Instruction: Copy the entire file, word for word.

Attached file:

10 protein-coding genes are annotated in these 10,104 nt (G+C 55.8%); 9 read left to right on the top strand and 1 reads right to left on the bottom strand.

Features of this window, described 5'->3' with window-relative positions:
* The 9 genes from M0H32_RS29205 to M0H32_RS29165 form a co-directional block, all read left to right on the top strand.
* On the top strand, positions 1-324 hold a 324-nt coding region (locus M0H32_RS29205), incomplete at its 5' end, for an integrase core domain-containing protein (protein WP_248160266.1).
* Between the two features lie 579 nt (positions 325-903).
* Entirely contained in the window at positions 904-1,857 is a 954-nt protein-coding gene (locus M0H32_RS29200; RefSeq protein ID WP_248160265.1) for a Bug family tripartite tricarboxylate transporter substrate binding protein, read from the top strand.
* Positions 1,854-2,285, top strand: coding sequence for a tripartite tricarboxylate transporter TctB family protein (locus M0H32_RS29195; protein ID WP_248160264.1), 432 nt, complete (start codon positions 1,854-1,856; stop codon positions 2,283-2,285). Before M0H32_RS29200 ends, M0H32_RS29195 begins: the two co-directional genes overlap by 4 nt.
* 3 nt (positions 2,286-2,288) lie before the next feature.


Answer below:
10 protein-coding genes are annotated in these 10,104 nt (G+C 55.8%); 9 read left to right on the top strand and 1 reads right to left on the bottom strand.

Features of this window, described 5'->3' with window-relative positions:
* The 9 genes from M0H32_RS29205 to M0H32_RS29165 form a co-directional block, all read left to right on the top strand.
* On the top strand, positions 1-324 hold a 324-nt coding region (locus M0H32_RS29205), incomplete at its 5' end, for an integrase core domain-containing protein (protein WP_248160266.1).
* Between the two features lie 579 nt (positions 325-903).
* Entirely contained in the window at positions 904-1,857 is a 954-nt protein-coding gene (locus M0H32_RS29200; RefSeq protein ID WP_248160265.1) for a Bug family tripartite tricarboxylate transporter substrate binding protein, read from the top strand.
* Positions 1,854-2,285, top strand: coding sequence for a tripartite tricarboxylate transporter TctB family protein (locus M0H32_RS29195; protein ID WP_248160264.1), 432 nt, complete (start codon positions 1,854-1,856; stop codon positions 2,283-2,285). Before M0H32_RS29200 ends, M0H32_RS29195 begins: the two co-directional genes overlap by 4 nt.
* 3 nt (positions 2,286-2,288) lie before the next feature.